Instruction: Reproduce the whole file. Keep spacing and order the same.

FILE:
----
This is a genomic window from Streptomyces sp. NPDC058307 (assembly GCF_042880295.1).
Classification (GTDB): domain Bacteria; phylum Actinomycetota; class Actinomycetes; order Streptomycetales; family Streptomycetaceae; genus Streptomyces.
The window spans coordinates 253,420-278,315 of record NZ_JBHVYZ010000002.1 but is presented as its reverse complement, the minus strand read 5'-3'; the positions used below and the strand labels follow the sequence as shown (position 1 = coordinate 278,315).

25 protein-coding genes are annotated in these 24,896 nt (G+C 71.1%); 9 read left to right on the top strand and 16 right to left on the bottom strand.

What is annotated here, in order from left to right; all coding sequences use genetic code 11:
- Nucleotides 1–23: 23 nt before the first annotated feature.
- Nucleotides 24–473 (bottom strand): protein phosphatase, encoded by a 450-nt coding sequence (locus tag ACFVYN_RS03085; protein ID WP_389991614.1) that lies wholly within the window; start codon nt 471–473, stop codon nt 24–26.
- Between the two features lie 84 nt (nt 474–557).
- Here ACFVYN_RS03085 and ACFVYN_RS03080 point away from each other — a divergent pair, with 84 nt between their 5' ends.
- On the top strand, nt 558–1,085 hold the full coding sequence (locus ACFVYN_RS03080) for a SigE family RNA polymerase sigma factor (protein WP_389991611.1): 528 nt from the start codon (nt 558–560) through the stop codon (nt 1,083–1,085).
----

This is a genomic window from Streptomyces sp. NPDC058307 (assembly GCF_042880295.1).
Classification (GTDB): domain Bacteria; phylum Actinomycetota; class Actinomycetes; order Streptomycetales; family Streptomycetaceae; genus Streptomyces.
The window spans coordinates 253,420-278,315 of record NZ_JBHVYZ010000002.1 but is presented as its reverse complement, the minus strand read 5'-3'; the positions used below and the strand labels follow the sequence as shown (position 1 = coordinate 278,315).

25 protein-coding genes are annotated in these 24,896 nt (G+C 71.1%); 9 read left to right on the top strand and 16 right to left on the bottom strand.

What is annotated here, in order from left to right; all coding sequences use genetic code 11:
- Nucleotides 1–23: 23 nt before the first annotated feature.
- Nucleotides 24–473 (bottom strand): protein phosphatase, encoded by a 450-nt coding sequence (locus tag ACFVYN_RS03085; protein ID WP_389991614.1) that lies wholly within the window; start codon nt 471–473, stop codon nt 24–26.
- Between the two features lie 84 nt (nt 474–557).
- Here ACFVYN_RS03085 and ACFVYN_RS03080 point away from each other — a divergent pair, with 84 nt between their 5' ends.
- On the top strand, nt 558–1,085 hold the full coding sequence (locus ACFVYN_RS03080) for a SigE family RNA polymerase sigma factor (protein WP_389991611.1): 528 nt from the start codon (nt 558–560) through the stop codon (nt 1,083–1,085).